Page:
Congo leader's death offers way out of war

Ex-president's son, army commanders are key, analysts say

January 20, 2001|By John Murphy | John Murphy,SUN FOREIGN STAFF

JOHANNESBURG, South Africa - Although the pitfalls to peace are many, the death of Democratic Republic of Congo President Laurent Kabila, who was shot by one of his own soldiers this week, may create the best opportunity to end the beleaguered nation's two-year civil war, analysts say.

After seizing power in 1997, Kabila threw his diamond- and copper-rich country into a conflict soon called Africa's First World War. Drawing in more than half a dozen African nations, the fighting in Congo's rainforests, rivers and mountains has killed thousands of people and displaced millions more.

But Kabila, more concerned with using the conflict to maintain his seat as president than seeking peace, has continually frustrated attempts by the world to end the war, critics say.

Now with Kabila out of the picture and his allies showing fatigue, there may be a chance to restart serious peace negotiations, says Winston Meso, researcher at the Africa Institute of South Africa. That is, if Kabila's son, who was appointed as his successor, wants to pursue it, he says.

"The initiative lies with Joseph Kabila to make an overture to the rebels for peace. If not, it will be two elephants fighting it out, and the grass suffers - and the grass is the Congolese people," Meso says.

Not much is known about Joseph Kabila, 31, whose father appointed him major general of the armed forces of the Democratic Republic of Congo. He has spent much of his life outside the Congo, attending high school in Tanzania and later receiving military training in China. He has little knowledge of the country's main languages, French and Lingala.

"He's not seen as Congolese," says Hanlie de Beer, a senior researcher at the Institute for Security Studies in South Africa. "It will be very difficult for him. I think there is already resistance against him."

Yet Joseph Kabila offers the nation a sense of continuity and stability in the short term while politicians and military leaders decide their next move, analysts say. And that move could be a push for a peaceful end to the country's quagmire.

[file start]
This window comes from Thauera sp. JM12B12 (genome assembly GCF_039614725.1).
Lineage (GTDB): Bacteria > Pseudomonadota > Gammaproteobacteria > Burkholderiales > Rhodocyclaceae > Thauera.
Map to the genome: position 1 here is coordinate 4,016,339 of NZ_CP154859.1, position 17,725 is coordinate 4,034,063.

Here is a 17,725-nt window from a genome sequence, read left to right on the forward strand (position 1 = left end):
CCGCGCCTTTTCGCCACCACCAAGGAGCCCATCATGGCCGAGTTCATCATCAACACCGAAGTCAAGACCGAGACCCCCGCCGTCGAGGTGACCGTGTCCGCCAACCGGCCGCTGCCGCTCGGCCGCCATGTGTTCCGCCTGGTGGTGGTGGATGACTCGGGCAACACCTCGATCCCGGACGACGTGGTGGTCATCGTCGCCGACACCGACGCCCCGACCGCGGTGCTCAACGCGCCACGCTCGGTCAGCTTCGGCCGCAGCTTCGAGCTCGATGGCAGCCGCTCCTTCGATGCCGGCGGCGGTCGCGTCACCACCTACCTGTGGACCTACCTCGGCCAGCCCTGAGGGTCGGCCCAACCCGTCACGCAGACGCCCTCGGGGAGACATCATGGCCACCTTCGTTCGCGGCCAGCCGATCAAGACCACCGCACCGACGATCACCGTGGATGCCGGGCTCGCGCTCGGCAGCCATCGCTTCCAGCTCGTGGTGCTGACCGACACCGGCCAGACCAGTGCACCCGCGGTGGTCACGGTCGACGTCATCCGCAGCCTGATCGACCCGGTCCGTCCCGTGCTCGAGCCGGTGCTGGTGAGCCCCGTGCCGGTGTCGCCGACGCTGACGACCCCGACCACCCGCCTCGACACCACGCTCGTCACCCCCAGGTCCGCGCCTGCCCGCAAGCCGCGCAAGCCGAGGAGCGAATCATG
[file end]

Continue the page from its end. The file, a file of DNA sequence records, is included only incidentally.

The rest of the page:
Under one scenario proposed by Chris Landsberg, a lecturer in the department of international relations at the University of the Witwaterstrand in Johannesburg, military leaders plotted President Kabila's assassination because he had blocked their efforts to end the conflict. If that is the case, the military leaders may force Joseph Kabila to honor the peace agreement signed by all sides in the summer of 1999 in Zambia but ignored by his father.

The peace process could also receive a push from Kabila's allies, Zimbabwe, Namibia and Angola. Saddled with debt, Zimbabwe, for instance, which has committed 12,000 troops and millions of dollars to the fight, has been looking for an honorable exit from the conflict, analysts say.

Such a scenario is a favorable reading of the events unfolding in the Congo. It is still not clear who is really in charge of the country and what their plans are in the days and weeks ahead, Meso said. The confusion over whether Kabila was dead or alive and the hesitation by the government to finally announce the status of its president points toward a sense of crisis and chaos. Many fear this instability will spread to the fractious military, which could splinter into multiple alliances, throwing the country into greater disorder.

Or rebels backed by Rwanda and Uganda may take advantage of the unrest created by Kabila's death to seize the capital city of Kinshasa. Rebels angered by a bombing raid they said took place Thursday near the northern town of Basankusu said they did not accept the younger Kabila as their leader.

"The power vacuum is not properly filled. There is still a lot of competing forces in the inner circles of power," Meso said. "The whole thing could deteriorate into further anarchy."

Unfortunately, history would support a future of chaos in Congo more than a future of peace, Meso says.

After winning independence from Belgian colonial rule, the country sank into 32 years of dictatorship under Mobutu Sese Seko, who plundered the country's mines and cleaned out its treasury while the nation he had renamed Zaire fell into poverty and despair.

Backed by Rwanda and Uganda, Kabila overthrew Mobutu's government in 1997 and promised free elections and democracy. But his promises were never realized. One year after taking power, Kabila lost the support of his former allies Rwanda and Uganda, who turned on him and started their own rebellion. Angola, Namibia and Zimbabwe rushed to support Kabila.

Before Kabila's death this week, tensions had been brewing between Kabila and his top generals over the military's recent defeats and low morale among the troops, says de Beer. She said there had been a number of reports in September and October about a possible move by the military to oust Kabila.

It is still not clear what happened on Tuesday, when a soldier shot Kabila after an apparent dispute with military leaders. After confirming Kabila's death on Thursday, the government announced a 30-day period of national mourning.

Analysts say Kabila will be remembered as a shrewd military leader who maneuvered his way to the top, but also as a stubborn and incredibly insecure statesman who jailed or killed those not loyal to him and often alienated his allies.

"Sadly for Kabila, the Congolese people will have the same view of Kabila as they did of Mobutu Sese Seko. He became just as brutal a dictator," Landsberg said.

Nevertheless, there will most likely be a large turnout during his state funeral in Kinshasa. "He brought them more hardship," said de Beer. "I don't think a lot of people will cry."

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